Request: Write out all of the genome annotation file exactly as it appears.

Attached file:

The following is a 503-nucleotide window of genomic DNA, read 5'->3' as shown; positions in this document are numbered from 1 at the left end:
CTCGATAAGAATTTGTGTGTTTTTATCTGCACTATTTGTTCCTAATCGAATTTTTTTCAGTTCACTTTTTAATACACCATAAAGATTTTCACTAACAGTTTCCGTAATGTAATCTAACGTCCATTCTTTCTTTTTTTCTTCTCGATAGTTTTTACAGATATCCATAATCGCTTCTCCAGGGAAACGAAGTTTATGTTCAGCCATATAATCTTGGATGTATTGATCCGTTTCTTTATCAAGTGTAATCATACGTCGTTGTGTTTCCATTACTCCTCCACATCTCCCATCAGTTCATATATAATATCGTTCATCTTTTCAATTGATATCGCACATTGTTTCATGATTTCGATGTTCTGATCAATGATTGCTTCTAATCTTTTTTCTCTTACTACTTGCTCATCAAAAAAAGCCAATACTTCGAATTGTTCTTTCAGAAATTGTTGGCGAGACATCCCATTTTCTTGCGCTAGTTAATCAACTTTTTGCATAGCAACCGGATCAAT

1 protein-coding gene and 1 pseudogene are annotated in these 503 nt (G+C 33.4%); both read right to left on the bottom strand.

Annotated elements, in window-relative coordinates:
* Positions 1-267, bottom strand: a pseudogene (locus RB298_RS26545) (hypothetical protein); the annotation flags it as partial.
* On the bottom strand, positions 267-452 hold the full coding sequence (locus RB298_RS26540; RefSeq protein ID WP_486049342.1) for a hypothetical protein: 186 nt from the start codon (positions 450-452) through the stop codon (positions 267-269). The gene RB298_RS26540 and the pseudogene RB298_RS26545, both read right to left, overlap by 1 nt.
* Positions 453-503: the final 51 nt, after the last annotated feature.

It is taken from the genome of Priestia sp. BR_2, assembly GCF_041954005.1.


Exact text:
The following is a 503-nucleotide window of genomic DNA, read 5'->3' as shown; positions in this document are numbered from 1 at the left end:
CTCGATAAGAATTTGTGTGTTTTTATCTGCACTATTTGTTCCTAATCGAATTTTTTTCAGTTCACTTTTTAATACACCATAAAGATTTTCACTAACAGTTTCCGTAATGTAATCTAACGTCCATTCTTTCTTTTTTTCTTCTCGATAGTTTTTACAGATATCCATAATCGCTTCTCCAGGGAAACGAAGTTTATGTTCAGCCATATAATCTTGGATGTATTGATCCGTTTCTTTATCAAGTGTAATCATACGTCGTTGTGTTTCCATTACTCCTCCACATCTCCCATCAGTTCATATATAATATCGTTCATCTTTTCAATTGATATCGCACATTGTTTCATGATTTCGATGTTCTGATCAATGATTGCTTCTAATCTTTTTTCTCTTACTACTTGCTCATCAAAAAAAGCCAATACTTCGAATTGTTCTTTCAGAAATTGTTGGCGAGACATCCCATTTTCTTGCGCTAGTTAATCAACTTTTTGCATAGCAACCGGATCAAT

1 protein-coding gene and 1 pseudogene are annotated in these 503 nt (G+C 33.4%); both read right to left on the bottom strand.

Annotated elements, in window-relative coordinates:
* Positions 1-267, bottom strand: a pseudogene (locus RB298_RS26545) (hypothetical protein); the annotation flags it as partial.
* On the bottom strand, positions 267-452 hold the full coding sequence (locus RB298_RS26540; RefSeq protein ID WP_486049342.1) for a hypothetical protein: 186 nt from the start codon (positions 450-452) through the stop codon (positions 267-269). The gene RB298_RS26540 and the pseudogene RB298_RS26545, both read right to left, overlap by 1 nt.
* Positions 453-503: the final 51 nt, after the last annotated feature.

It is taken from the genome of Priestia sp. BR_2, assembly GCF_041954005.1.